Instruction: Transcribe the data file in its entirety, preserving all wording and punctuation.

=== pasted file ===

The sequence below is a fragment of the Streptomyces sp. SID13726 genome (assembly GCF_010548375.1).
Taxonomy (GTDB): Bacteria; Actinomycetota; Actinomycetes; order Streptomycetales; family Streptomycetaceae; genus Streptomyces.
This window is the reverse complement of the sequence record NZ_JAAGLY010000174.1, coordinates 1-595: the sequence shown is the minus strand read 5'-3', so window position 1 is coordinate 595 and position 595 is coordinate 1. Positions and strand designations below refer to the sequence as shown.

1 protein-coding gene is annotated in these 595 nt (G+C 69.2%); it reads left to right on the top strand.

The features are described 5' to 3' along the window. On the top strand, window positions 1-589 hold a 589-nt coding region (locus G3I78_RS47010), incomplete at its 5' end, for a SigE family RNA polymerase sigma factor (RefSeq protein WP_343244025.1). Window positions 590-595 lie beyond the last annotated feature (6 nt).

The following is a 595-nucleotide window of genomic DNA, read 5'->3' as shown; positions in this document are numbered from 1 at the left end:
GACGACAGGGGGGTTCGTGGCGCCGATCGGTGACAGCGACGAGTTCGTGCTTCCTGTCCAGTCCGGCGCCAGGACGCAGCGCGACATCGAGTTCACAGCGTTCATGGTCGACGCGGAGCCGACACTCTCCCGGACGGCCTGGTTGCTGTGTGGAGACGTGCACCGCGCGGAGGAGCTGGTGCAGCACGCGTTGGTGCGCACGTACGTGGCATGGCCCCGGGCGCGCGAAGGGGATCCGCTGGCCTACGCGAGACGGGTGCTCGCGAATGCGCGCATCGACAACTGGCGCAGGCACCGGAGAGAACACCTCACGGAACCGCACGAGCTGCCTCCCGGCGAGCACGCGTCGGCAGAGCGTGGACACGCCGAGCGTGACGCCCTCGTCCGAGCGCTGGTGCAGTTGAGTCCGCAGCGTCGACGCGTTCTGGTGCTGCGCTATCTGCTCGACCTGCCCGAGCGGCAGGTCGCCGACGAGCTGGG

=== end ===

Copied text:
The sequence below is a fragment of the Streptomyces sp. SID13726 genome (assembly GCF_010548375.1).
Taxonomy (GTDB): Bacteria; Actinomycetota; Actinomycetes; order Streptomycetales; family Streptomycetaceae; genus Streptomyces.
This window is the reverse complement of the sequence record NZ_JAAGLY010000174.1, coordinates 1-595: the sequence shown is the minus strand read 5'-3', so window position 1 is coordinate 595 and position 595 is coordinate 1. Positions and strand designations below refer to the sequence as shown.

1 protein-coding gene is annotated in these 595 nt (G+C 69.2%); it reads left to right on the top strand.

The features are described 5' to 3' along the window. On the top strand, window positions 1-589 hold a 589-nt coding region (locus G3I78_RS47010), incomplete at its 5' end, for a SigE family RNA polymerase sigma factor (RefSeq protein WP_343244025.1). Window positions 590-595 lie beyond the last annotated feature (6 nt).

The following is a 595-nucleotide window of genomic DNA, read 5'->3' as shown; positions in this document are numbered from 1 at the left end:
GACGACAGGGGGGTTCGTGGCGCCGATCGGTGACAGCGACGAGTTCGTGCTTCCTGTCCAGTCCGGCGCCAGGACGCAGCGCGACATCGAGTTCACAGCGTTCATGGTCGACGCGGAGCCGACACTCTCCCGGACGGCCTGGTTGCTGTGTGGAGACGTGCACCGCGCGGAGGAGCTGGTGCAGCACGCGTTGGTGCGCACGTACGTGGCATGGCCCCGGGCGCGCGAAGGGGATCCGCTGGCCTACGCGAGACGGGTGCTCGCGAATGCGCGCATCGACAACTGGCGCAGGCACCGGAGAGAACACCTCACGGAACCGCACGAGCTGCCTCCCGGCGAGCACGCGTCGGCAGAGCGTGGACACGCCGAGCGTGACGCCCTCGTCCGAGCGCTGGTGCAGTTGAGTCCGCAGCGTCGACGCGTTCTGGTGCTGCGCTATCTGCTCGACCTGCCCGAGCGGCAGGTCGCCGACGAGCTGGG